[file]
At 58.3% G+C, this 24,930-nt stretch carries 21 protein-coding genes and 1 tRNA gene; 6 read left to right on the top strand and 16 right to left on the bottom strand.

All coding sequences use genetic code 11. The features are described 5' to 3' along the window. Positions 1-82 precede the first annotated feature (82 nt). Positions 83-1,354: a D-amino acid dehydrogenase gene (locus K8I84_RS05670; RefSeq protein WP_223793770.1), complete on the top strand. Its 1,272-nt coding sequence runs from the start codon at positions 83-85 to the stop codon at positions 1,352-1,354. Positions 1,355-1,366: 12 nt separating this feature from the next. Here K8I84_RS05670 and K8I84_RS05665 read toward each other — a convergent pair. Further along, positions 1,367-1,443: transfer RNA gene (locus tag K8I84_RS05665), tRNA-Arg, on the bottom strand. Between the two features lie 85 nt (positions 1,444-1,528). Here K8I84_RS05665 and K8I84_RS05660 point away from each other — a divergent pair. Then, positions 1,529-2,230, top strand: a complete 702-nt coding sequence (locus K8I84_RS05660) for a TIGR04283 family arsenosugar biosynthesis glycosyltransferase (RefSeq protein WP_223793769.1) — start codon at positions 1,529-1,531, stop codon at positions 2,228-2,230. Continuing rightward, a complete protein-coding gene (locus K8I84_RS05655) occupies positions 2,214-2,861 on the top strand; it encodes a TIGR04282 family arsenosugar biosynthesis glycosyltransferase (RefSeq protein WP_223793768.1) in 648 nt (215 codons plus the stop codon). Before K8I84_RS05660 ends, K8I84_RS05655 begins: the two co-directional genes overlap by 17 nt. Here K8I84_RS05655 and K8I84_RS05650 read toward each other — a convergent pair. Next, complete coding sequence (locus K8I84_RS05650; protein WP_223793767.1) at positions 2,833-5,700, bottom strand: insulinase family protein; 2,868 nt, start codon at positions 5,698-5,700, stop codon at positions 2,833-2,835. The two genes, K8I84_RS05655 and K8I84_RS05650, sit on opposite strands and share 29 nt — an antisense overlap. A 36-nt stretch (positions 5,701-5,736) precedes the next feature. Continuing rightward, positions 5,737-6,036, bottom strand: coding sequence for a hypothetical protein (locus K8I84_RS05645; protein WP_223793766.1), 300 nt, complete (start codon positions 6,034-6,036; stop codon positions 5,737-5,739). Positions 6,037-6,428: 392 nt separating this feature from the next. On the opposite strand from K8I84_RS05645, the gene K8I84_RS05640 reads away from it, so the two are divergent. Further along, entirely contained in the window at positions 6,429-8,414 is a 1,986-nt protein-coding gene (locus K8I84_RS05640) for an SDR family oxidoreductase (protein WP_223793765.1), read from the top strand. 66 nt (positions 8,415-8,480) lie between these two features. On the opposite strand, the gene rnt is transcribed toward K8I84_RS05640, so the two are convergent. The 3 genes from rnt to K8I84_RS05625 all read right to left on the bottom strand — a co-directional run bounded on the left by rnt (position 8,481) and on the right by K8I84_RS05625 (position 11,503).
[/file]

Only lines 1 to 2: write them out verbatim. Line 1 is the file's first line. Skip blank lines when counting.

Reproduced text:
At 58.3% G+C, this 24,930-nt stretch carries 21 protein-coding genes and 1 tRNA gene; 6 read left to right on the top strand and 16 right to left on the bottom strand.

All coding sequences use genetic code 11. The features are described 5' to 3' along the window. Positions 1-82 precede the first annotated feature (82 nt). Positions 83-1,354: a D-amino acid dehydrogenase gene (locus K8I84_RS05670; RefSeq protein WP_223793770.1), complete on the top strand. Its 1,272-nt coding sequence runs from the start codon at positions 83-85 to the stop codon at positions 1,352-1,354. Positions 1,355-1,366: 12 nt separating this feature from the next. Here K8I84_RS05670 and K8I84_RS05665 read toward each other — a convergent pair. Further along, positions 1,367-1,443: transfer RNA gene (locus tag K8I84_RS05665), tRNA-Arg, on the bottom strand. Between the two features lie 85 nt (positions 1,444-1,528). Here K8I84_RS05665 and K8I84_RS05660 point away from each other — a divergent pair. Then, positions 1,529-2,230, top strand: a complete 702-nt coding sequence (locus K8I84_RS05660) for a TIGR04283 family arsenosugar biosynthesis glycosyltransferase (RefSeq protein WP_223793769.1) — start codon at positions 1,529-1,531, stop codon at positions 2,228-2,230. Continuing rightward, a complete protein-coding gene (locus K8I84_RS05655) occupies positions 2,214-2,861 on the top strand; it encodes a TIGR04282 family arsenosugar biosynthesis glycosyltransferase (RefSeq protein WP_223793768.1) in 648 nt (215 codons plus the stop codon). Before K8I84_RS05660 ends, K8I84_RS05655 begins: the two co-directional genes overlap by 17 nt. Here K8I84_RS05655 and K8I84_RS05650 read toward each other — a convergent pair. Next, complete coding sequence (locus K8I84_RS05650; protein WP_223793767.1) at positions 2,833-5,700, bottom strand: insulinase family protein; 2,868 nt, start codon at positions 5,698-5,700, stop codon at positions 2,833-2,835. The two genes, K8I84_RS05655 and K8I84_RS05650, sit on opposite strands and share 29 nt — an antisense overlap. A 36-nt stretch (positions 5,701-5,736) precedes the next feature. Continuing rightward, positions 5,737-6,036, bottom strand: coding sequence for a hypothetical protein (locus K8I84_RS05645; protein WP_223793766.1), 300 nt, complete (start codon positions 6,034-6,036; stop codon positions 5,737-5,739). Positions 6,037-6,428: 392 nt separating this feature from the next. On the opposite strand from K8I84_RS05645, the gene K8I84_RS05640 reads away from it, so the two are divergent. Further along, entirely contained in the window at positions 6,429-8,414 is a 1,986-nt protein-coding gene (locus K8I84_RS05640) for an SDR family oxidoreductase (protein WP_223793765.1), read from the top strand. 66 nt (positions 8,415-8,480) lie between these two features. On the opposite strand, the gene rnt is transcribed toward K8I84_RS05640, so the two are convergent. The 3 genes from rnt to K8I84_RS05625 all read right to left on the bottom strand — a co-directional run bounded on the left by rnt (position 8,481) and on the right by K8I84_RS05625 (position 11,503).